The Ghost Writer
by Del Harvey
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I have seen the best film of the year, and it’s most likely a lot of you have not. And it’s really your loss.
This is perhaps director Roman Polanski’s finest film of his entire career. And that’s saying something. Yes, I believe it is better than Chinatown. It’s better than any other film out this year, thus far (including Inception).
I know the distributor failed to market this film as they should. And I realize it was a political move, and they’re wrong. Just plain wrong. To condemn a property just because of the creator’s personal issues - none of which are exhibited in this film - why do that? If you stop to consider how many truly creative individuals there have been throughout history who are psychologically damaged, it gives a slight perspective. I’m speaking of creative individuals like Pablo Picasso or Ezra Pound. History does not focus solely upon their personal issues, but we do tend to remember the genius of their art, which is completely separate from whatever political, sexual, or social problems they may have had.
Please do not misunderstand me - I am in no way condoning this particular director’s actions or any type of aberrant behavior for the sake of creativity. I am suggesting that that our unease with any creative individual’s personal problem(s) has little to do with our ability to appreciate their art.
So, my point - see the film, no matter what you think of the filmmaker.
The Ghost Writer has everything really great films should have. The script is smooth and polished and full of that very elusive element in so many scripts these days, substance. The characters are very real, they breathe and seethe and whimper and rant, just like real people. And, more importantly, the logic behind why they do what they do holds up. This is in large part thanks to the detailed connection between recent real events and the fictional which has been interpreted first by writer Robert Harris and then by Mr. Polanski’s script. A superb piece of work that is intelligent and deftly executed.
From there we are presented with amazing performances by a stellar collection of actors, including Ewan MacGregor, Pierce Brosnan, Kim Cattrall, Olivia Williams, Tom Wilkinson, and in lesser roles, James Belushi, Timothy Hutton, and Eli Wallach. Each individual actor turns in a performance that is above par, even for some whose careers span multi-decades. MacGregor and Brosnan have the bulk of the burden on their shoulders and they keep us intrigued and interested from start to finish.
But the best performance, by far, is that of Polanski. No, he does not appear in the film, as he has in his past films. But his work here exceeds that of many directors over the past few years and in crafting such a skilled piece, reminds us why we watch films. There is an art and a craft to filmmaking, and it comes through in every shot, every frame, every angle of The Ghost Writer. His choices of composition, his use of the environment, the incorporation of sound and music composition as another actor/participant in the entire production, all of these aspects (and more) contribute equally to the overall excellent production. A lesser director would have handled all of these elements to a lesser extent; if you aren’t aware of this you might not appreciate what you are seeing.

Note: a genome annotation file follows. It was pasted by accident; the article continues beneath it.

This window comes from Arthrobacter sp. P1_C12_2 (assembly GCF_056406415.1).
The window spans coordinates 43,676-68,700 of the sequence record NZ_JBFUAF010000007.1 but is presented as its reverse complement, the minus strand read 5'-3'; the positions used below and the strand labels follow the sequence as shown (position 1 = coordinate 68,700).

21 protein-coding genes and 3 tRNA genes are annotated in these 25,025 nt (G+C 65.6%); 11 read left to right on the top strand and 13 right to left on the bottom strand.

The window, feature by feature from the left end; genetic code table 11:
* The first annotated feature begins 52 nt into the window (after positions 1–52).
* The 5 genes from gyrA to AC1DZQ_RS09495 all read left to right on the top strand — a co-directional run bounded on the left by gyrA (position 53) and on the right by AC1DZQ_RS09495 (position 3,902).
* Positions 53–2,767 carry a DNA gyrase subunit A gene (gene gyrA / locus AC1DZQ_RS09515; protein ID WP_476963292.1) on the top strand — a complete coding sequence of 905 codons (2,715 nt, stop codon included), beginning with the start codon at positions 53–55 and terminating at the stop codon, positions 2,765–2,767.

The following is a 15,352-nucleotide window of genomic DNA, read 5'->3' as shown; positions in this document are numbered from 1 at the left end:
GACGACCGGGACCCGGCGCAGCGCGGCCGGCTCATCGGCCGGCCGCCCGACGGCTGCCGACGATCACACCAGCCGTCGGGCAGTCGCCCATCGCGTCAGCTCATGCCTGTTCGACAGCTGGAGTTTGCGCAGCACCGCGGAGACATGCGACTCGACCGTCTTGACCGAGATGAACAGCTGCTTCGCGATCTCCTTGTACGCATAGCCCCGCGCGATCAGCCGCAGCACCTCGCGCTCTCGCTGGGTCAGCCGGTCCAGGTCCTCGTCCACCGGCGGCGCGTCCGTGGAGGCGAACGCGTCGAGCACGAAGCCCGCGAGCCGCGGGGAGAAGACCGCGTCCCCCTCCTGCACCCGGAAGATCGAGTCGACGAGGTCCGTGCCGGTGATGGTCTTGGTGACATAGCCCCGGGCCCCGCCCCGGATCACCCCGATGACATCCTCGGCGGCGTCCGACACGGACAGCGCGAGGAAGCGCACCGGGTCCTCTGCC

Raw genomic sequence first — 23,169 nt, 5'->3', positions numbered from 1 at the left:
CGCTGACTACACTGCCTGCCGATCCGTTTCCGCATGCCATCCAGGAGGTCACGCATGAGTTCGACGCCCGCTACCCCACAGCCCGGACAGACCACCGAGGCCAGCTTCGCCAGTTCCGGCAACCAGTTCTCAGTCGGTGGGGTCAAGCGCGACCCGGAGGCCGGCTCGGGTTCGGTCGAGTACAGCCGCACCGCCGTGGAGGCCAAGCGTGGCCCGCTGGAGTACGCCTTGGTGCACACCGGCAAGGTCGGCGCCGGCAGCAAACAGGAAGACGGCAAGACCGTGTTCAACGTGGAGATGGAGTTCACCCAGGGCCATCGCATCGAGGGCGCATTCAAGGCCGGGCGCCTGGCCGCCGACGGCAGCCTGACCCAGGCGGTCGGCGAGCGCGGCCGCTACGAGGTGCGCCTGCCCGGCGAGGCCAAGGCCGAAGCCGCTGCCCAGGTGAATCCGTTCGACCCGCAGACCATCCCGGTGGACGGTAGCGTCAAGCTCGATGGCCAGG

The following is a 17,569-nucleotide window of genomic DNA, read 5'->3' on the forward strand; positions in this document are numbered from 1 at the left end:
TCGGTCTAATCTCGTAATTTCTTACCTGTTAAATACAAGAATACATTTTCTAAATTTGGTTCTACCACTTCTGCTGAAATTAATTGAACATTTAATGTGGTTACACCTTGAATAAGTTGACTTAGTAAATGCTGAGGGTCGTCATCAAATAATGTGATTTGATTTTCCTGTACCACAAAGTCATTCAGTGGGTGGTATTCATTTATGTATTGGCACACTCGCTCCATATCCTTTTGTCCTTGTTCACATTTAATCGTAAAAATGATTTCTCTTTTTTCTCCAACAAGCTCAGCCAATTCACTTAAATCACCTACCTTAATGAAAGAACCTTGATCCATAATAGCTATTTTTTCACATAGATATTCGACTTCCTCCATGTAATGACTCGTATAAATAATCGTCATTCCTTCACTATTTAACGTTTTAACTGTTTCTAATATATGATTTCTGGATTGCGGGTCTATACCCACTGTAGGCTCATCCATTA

An example of what I mean is the simple suggested threat in having a car following your lead character. This happens all the time. But in this film, the framing and the placement of the elements within the frame make all the difference, heightening our shared sense of suspense and danger as we watch our protagonist attempt to decipher just what the hell he’s gotten himself into.
The story is very topical. A former British Prime Minister has retired to the States after a long and illustrious career of policy making which, as it turns out, tended to favor the U.S. government, even to the extent of going to war. When he begins writing his memoirs, suddenly various shadow factions of both governments want to know what he will say, and what secrets he will reveal. Then his ghost writer washes up dead on the beach near the New England retreat where he was writing the book. The publishers hustle to find a replacement - queue Ewan McGregor as the lonely but highly efficient ghost writer.
Once McGregor enters the picture, we are locked into his story, following his every moment as he tries to figure out his part in all of this and still get the job done and earn his cool $250,000 for a one month job. Suddenly finding himself at the center of the ex-prime minister’s political upheaval, he becomes a shoulder to cry on for the distraught wife, an unlikely priest to the ex-prime minister’s confessions, and everyone’s punching bag. Like any other servant, he is expected to do his job and walk away untouched by all the grubby and dirty political intrigue whirling around him. But easier said than done.
In an honest world most of these actors, the department heads and the director would get nominations from all of the prestigious film festivals and award events. But politics exists beyond the screen, too, as we all know very well. So in lieu of the film and its makers receiving that perfectly appropriate level of celebratory status, I suggest you rent, buy, but somehow watch this film as soon as possible. Then see if the art does not rise above the maker.
The Ghost Writer is, for me, the best film of the year. And the year isn’t even over yet.
Releasing on BluRay and DVD, here are the specs for this very fine release.
Del Harvey is the founder of Film Monthly, a film teacher, a writer and a film critic in Chicago.
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